20:59 GMT24 February 2021
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    Earlier this week, Israeli Defense Minister Benny Gantz made a rare move of approving hundreds of Palestinian building permits as he concurrently approved 800 new Israeli settler construction projects in the West Bank.

    On Friday, Palestinian President Mahmoud Abbas announced that new elections would be held later this year. They would be the first Palestinian elections since 2006, when Hamas, a group regarded as a terrorist organization by Israel and many Western countries, won the vote in Gaza and established control over the exclave.

    Abbas said in a statement that it was “necessary to expedite the holding of a comprehensive national dialogue in which all Palestinian factions participate without exception,” according to the Times of Israel.

    Mukhaymar Abu Saada, a political science professor at Gaza’s Al-Azhar University, told the Times, “The decree shows that we have entered a new level of seriousness when it comes to the willingness to hold elections.”

    There remains a great deal to be sorted about the election processes - a subject that has torpedoed more than one attempt to hold elections in the past - but, according to Abbas’ plan, the first round of voting would take place on May 22, in which Palestinians in East Jerusalem, the West Bank, and Gaza would vote for members of a Palestinian Legislative Council. A second round would take place on July 7, for Palestinian Authority president, and a third round for the Palestinian National Council on August 31.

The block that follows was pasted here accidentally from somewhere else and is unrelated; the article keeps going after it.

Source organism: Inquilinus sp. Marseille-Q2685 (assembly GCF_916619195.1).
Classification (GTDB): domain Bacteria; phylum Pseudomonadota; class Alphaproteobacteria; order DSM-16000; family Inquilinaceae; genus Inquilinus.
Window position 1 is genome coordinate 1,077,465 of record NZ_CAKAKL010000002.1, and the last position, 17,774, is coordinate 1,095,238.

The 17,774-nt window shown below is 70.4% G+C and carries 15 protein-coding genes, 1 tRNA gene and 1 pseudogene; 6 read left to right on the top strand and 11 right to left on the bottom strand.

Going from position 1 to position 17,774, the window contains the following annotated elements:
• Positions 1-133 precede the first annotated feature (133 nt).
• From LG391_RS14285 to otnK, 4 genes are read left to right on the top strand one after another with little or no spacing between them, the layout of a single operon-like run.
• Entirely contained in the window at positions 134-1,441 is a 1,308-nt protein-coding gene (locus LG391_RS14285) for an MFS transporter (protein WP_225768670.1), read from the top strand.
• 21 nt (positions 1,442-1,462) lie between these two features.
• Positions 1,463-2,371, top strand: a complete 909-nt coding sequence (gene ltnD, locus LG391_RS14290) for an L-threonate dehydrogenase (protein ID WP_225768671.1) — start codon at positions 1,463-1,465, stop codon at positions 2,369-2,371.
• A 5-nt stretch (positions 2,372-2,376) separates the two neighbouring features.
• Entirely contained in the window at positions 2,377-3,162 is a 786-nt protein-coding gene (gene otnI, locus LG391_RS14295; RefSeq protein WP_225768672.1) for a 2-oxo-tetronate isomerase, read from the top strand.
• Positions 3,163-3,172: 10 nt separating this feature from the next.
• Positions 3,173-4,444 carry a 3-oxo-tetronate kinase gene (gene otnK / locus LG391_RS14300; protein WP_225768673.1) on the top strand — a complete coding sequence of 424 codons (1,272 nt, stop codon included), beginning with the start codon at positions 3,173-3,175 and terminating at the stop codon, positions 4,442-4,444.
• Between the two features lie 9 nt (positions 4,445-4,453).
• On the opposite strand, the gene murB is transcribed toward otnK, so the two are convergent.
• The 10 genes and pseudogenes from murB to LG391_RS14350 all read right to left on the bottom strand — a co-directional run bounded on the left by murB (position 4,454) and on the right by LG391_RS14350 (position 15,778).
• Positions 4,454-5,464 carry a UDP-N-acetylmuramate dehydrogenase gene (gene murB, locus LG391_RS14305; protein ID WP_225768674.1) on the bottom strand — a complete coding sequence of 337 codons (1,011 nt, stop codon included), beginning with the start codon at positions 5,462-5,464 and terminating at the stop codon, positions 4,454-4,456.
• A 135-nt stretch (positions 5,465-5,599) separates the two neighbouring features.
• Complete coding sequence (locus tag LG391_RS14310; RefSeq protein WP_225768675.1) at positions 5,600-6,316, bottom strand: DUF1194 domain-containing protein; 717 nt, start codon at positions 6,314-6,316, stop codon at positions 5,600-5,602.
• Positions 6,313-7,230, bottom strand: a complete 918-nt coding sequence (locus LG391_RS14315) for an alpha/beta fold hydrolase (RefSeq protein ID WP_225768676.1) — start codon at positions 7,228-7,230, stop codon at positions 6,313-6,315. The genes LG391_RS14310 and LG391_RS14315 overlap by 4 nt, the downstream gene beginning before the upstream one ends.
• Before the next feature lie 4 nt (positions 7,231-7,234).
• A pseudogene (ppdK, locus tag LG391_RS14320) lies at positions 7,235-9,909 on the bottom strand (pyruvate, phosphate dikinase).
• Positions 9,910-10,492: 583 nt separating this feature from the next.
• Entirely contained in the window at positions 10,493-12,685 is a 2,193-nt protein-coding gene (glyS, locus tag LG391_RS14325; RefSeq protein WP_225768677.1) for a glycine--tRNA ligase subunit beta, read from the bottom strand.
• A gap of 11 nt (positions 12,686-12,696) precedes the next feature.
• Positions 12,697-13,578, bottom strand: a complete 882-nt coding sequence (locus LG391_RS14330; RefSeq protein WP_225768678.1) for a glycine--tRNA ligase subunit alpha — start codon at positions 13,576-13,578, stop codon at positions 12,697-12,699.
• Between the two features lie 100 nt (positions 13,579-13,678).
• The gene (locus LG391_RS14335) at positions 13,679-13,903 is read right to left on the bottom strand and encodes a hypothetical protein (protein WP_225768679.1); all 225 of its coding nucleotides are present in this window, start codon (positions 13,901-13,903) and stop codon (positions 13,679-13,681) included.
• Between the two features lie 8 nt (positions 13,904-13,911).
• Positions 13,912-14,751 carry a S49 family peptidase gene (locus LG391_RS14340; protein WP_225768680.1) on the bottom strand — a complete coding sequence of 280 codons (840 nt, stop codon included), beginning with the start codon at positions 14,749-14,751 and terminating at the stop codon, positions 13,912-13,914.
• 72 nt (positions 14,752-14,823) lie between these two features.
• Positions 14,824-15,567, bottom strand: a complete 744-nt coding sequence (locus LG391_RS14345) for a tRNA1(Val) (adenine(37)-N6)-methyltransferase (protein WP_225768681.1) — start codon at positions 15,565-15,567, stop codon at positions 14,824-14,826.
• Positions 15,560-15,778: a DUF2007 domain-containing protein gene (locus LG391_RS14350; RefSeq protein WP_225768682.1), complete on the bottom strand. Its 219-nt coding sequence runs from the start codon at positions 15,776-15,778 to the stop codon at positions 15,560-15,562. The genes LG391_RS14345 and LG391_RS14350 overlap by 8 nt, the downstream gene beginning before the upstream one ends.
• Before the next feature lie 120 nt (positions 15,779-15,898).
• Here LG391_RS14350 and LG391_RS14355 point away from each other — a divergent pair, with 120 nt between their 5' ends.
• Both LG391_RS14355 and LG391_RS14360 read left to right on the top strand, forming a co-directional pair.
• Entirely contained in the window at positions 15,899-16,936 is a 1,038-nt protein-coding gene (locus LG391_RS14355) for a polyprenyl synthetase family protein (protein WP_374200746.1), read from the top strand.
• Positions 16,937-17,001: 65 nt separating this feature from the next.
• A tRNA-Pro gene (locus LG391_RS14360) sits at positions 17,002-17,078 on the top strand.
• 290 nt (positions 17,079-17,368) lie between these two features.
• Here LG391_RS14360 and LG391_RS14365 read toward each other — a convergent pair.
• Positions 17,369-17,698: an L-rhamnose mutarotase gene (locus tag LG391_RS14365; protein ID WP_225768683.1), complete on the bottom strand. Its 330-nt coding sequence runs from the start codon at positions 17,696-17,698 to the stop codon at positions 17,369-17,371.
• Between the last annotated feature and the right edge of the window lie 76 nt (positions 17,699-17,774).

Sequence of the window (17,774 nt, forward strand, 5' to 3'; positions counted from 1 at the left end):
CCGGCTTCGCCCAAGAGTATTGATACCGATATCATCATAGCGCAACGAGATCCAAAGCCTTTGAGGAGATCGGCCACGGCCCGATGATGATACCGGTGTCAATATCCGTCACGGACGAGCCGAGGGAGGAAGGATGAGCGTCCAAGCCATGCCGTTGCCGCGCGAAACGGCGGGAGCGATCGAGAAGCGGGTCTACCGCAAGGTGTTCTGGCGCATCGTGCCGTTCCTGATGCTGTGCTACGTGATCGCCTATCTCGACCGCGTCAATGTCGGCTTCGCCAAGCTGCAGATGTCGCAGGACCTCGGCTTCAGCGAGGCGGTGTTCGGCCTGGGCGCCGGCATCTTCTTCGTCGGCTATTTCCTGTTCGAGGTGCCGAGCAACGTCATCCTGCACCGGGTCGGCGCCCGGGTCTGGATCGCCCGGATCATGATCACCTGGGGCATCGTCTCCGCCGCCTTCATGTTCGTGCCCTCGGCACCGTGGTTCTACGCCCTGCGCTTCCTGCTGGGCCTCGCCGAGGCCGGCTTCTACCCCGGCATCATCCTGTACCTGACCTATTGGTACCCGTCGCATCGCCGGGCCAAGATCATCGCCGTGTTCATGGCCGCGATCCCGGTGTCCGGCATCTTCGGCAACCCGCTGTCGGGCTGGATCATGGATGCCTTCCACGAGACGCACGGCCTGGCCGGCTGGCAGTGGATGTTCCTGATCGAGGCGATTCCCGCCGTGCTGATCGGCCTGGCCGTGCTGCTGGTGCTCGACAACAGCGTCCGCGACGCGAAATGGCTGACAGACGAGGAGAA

Some items to be sorted include how security would be provided at polling places, an agreement not to make political arrests, and the establishment of an independent electoral council amenable to all parties.

    A poll by the Palestinian Center for Policy and Survey Research conducted a few weeks ago found that if elections were held tomorrow, 38% of voters would vote for Fatah while 34% would vote for Hamas. Abbas would likely lose to Hamas leader Ismail Haniyeh, who would win 50% of the vote to the incumbent’s 43%, according to the survey.

    It is unlikely, however, that Hamas would be able to establish primary control in the West Bank, which is separated from Gaza by Israeli territory. In May 2020, Abbas threw out existing security agreements with Israel made under the Oslo peace process in response to an Israeli initiative to annex additional parts of the West Bank, but resumed cooperation in November 2020. According to the New York Times, it was driven by “relief” following the election of US President-elect Joe Biden, as US President Donald Trump has supported Israel’s expansion plans in the past.

    Hamas’ 2006 victory came after years of militant struggle that succeeded in forcing all 8,000 Israeli settlers to evacuate the Gaza Strip. The subsequent unity government established with Fatah in the Gaza Strip collapsed soon after the election, and Fatah was left in control of the West Bank and the Palestine Liberation Organization. Abbas dominates all three.

    Since the 2006 election, Tel Aviv regularly bombs and shells the Gaza Strip, while various militant groups launch rockets and incendiary balloons at Israeli territory, most of which are shot down by the latter's air defense missiles. In 2007, Israel began a total blockade of Gaza, including trade and travel, electricity, and the delivery of other supplies, which has had a catastrophic effect on the quality of life in the territory and led to accusations of apartheid practices and its nickname as “the world’s largest open-air prison.

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    Hamas, Election, Palestine
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